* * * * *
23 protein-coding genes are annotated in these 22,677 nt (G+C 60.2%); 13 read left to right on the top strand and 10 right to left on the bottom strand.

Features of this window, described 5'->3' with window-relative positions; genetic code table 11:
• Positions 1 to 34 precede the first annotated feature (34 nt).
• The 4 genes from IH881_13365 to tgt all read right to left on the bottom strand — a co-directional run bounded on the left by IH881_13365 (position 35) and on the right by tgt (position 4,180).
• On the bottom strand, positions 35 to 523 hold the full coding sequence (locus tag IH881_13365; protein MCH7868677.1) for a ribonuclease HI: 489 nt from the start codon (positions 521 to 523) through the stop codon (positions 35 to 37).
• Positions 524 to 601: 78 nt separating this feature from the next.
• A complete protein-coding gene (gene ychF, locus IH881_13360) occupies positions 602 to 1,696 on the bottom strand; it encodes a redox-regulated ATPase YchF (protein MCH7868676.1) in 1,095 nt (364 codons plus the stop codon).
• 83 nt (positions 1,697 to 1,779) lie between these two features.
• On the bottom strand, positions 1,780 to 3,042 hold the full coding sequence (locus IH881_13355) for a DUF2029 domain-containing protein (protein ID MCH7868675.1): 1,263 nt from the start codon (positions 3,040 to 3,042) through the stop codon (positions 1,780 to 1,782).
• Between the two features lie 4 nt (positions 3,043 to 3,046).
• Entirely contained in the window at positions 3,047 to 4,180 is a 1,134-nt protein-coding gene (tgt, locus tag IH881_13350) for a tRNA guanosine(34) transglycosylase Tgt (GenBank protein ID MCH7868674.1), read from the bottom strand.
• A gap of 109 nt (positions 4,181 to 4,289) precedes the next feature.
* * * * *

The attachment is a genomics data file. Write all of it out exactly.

23 protein-coding genes are annotated in these 22,677 nt (G+C 60.2%); 13 read left to right on the top strand and 10 right to left on the bottom strand.

Features of this window, described 5'->3' with window-relative positions; genetic code table 11:
• Positions 1 to 34 precede the first annotated feature (34 nt).
• The 4 genes from IH881_13365 to tgt all read right to left on the bottom strand — a co-directional run bounded on the left by IH881_13365 (position 35) and on the right by tgt (position 4,180).
• On the bottom strand, positions 35 to 523 hold the full coding sequence (locus tag IH881_13365; protein MCH7868677.1) for a ribonuclease HI: 489 nt from the start codon (positions 521 to 523) through the stop codon (positions 35 to 37).
• Positions 524 to 601: 78 nt separating this feature from the next.
• A complete protein-coding gene (gene ychF, locus IH881_13360) occupies positions 602 to 1,696 on the bottom strand; it encodes a redox-regulated ATPase YchF (protein MCH7868676.1) in 1,095 nt (364 codons plus the stop codon).
• 83 nt (positions 1,697 to 1,779) lie between these two features.
• On the bottom strand, positions 1,780 to 3,042 hold the full coding sequence (locus IH881_13355) for a DUF2029 domain-containing protein (protein ID MCH7868675.1): 1,263 nt from the start codon (positions 3,040 to 3,042) through the stop codon (positions 1,780 to 1,782).
• Between the two features lie 4 nt (positions 3,043 to 3,046).
• Entirely contained in the window at positions 3,047 to 4,180 is a 1,134-nt protein-coding gene (tgt, locus tag IH881_13350) for a tRNA guanosine(34) transglycosylase Tgt (GenBank protein ID MCH7868674.1), read from the bottom strand.
• A gap of 109 nt (positions 4,181 to 4,289) precedes the next feature.